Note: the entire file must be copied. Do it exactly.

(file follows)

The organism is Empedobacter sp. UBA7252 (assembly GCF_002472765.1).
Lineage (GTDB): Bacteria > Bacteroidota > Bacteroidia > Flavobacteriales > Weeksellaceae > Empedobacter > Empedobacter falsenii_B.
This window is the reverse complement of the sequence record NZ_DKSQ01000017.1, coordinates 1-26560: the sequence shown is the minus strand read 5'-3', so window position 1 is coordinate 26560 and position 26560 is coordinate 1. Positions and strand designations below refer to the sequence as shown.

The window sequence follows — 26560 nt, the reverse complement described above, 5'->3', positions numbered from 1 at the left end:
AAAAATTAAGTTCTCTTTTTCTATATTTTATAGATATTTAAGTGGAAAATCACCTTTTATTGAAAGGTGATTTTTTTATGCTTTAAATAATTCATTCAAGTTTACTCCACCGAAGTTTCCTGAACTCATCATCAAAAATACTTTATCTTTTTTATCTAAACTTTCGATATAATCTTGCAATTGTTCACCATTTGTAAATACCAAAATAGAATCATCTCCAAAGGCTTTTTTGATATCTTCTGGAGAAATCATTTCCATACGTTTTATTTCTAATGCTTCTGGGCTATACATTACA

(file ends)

The organism is Empedobacter sp. UBA7252 (assembly GCF_002472765.1).
Lineage (GTDB): Bacteria > Bacteroidota > Bacteroidia > Flavobacteriales > Weeksellaceae > Empedobacter > Empedobacter falsenii_B.
This window is the reverse complement of the sequence record NZ_DKSQ01000017.1, coordinates 1-26560: the sequence shown is the minus strand read 5'-3', so window position 1 is coordinate 26560 and position 26560 is coordinate 1. Positions and strand designations below refer to the sequence as shown.

The window sequence follows — 26560 nt, the reverse complement described above, 5'->3', positions numbered from 1 at the left end:
AAAAATTAAGTTCTCTTTTTCTATATTTTATAGATATTTAAGTGGAAAATCACCTTTTATTGAAAGGTGATTTTTTTATGCTTTAAATAATTCATTCAAGTTTACTCCACCGAAGTTTCCTGAACTCATCATCAAAAATACTTTATCTTTTTTATCTAAACTTTCGATATAATCTTGCAATTGTTCACCATTTGTAAATACCAAAATAGAATCATCTCCAAAGGCTTTTTTGATATCTTCTGGAGAAATCATTTCCATACGTTTTATTTCTAATGCTTCTGGGCTATACATTACA